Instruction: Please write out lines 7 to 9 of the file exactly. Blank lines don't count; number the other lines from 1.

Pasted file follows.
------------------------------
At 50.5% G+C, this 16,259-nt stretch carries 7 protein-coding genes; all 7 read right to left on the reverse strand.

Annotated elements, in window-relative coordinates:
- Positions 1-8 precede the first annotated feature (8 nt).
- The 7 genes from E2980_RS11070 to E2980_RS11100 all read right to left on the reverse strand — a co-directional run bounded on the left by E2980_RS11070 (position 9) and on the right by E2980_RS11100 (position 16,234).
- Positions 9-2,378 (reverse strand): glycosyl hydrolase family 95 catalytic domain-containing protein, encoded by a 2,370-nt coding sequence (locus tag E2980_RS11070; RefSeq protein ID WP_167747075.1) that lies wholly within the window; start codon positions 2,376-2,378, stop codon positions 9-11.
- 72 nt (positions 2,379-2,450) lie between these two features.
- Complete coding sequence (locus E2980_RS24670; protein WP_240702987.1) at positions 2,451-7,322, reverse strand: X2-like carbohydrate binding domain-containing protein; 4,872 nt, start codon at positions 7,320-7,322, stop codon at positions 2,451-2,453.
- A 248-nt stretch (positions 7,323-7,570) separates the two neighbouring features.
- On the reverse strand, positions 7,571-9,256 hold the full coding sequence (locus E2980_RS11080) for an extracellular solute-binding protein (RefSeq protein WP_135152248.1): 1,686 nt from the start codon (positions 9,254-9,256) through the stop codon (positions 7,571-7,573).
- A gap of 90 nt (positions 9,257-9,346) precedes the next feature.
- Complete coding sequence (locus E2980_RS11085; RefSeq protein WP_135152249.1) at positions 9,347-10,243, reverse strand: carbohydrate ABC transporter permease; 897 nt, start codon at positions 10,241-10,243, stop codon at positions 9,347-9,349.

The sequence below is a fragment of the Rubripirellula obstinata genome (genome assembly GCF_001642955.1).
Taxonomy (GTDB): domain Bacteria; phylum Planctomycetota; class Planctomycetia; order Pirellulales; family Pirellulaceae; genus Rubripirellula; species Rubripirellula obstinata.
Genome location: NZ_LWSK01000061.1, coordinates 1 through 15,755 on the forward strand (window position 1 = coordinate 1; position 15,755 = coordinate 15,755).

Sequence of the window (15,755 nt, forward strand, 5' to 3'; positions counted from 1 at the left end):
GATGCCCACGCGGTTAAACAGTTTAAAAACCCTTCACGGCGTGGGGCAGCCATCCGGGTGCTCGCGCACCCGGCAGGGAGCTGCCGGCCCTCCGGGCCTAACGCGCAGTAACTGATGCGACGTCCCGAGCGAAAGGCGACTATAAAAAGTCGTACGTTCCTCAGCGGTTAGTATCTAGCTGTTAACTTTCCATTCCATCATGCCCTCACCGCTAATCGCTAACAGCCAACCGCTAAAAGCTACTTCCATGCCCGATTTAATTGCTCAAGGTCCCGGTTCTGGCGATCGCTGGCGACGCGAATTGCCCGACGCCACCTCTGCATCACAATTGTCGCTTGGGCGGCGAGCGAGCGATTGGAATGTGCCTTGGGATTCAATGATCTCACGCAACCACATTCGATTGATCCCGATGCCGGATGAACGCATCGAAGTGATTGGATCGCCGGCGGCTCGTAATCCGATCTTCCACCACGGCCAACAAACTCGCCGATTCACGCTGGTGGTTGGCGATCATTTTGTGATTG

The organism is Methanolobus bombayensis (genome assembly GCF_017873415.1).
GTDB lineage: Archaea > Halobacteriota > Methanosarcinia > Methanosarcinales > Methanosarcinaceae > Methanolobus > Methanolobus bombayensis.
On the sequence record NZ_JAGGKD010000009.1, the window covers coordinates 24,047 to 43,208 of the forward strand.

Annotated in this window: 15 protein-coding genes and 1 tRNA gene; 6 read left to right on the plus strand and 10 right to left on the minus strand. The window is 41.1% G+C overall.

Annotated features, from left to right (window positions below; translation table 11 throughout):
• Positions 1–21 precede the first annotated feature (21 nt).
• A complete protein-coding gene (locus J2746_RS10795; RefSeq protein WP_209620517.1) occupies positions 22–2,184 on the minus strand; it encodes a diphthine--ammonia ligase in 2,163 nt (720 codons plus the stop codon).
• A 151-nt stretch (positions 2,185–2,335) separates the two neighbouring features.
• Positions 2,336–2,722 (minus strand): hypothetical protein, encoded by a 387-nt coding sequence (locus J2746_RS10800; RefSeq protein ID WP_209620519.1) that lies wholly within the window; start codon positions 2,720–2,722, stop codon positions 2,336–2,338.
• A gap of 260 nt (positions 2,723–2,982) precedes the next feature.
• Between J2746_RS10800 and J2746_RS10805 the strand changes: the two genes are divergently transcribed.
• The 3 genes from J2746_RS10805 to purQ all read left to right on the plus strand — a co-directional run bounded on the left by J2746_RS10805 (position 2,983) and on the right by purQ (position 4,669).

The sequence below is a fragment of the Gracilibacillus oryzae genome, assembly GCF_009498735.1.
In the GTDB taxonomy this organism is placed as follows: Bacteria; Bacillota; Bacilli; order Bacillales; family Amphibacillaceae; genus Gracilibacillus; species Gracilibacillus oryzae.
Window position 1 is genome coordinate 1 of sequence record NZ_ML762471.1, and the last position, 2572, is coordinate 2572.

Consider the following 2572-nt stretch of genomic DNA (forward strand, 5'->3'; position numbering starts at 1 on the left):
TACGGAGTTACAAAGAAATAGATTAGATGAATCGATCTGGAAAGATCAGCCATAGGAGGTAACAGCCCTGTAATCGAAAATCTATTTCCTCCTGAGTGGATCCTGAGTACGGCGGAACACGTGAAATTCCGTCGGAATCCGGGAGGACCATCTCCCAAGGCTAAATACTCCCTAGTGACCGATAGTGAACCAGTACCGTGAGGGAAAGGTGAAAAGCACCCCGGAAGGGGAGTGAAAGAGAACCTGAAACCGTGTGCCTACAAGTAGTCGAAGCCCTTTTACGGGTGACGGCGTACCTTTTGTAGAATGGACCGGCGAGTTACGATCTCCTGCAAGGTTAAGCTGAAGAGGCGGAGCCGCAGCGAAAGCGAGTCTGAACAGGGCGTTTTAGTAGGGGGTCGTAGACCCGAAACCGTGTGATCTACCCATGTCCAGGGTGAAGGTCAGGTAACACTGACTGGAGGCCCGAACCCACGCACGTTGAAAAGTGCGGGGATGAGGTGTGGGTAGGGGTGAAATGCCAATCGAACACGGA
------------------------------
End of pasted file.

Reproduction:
- Complete coding sequence (locus E2980_RS24670; protein WP_240702987.1) at positions 2,451-7,322, reverse strand: X2-like carbohydrate binding domain-containing protein; 4,872 nt, start codon at positions 7,320-7,322, stop codon at positions 2,451-2,453.
- A 248-nt stretch (positions 7,323-7,570) separates the two neighbouring features.
- On the reverse strand, positions 7,571-9,256 hold the full coding sequence (locus E2980_RS11080) for an extracellular solute-binding protein (RefSeq protein WP_135152248.1): 1,686 nt from the start codon (positions 9,254-9,256) through the stop codon (positions 7,571-7,573).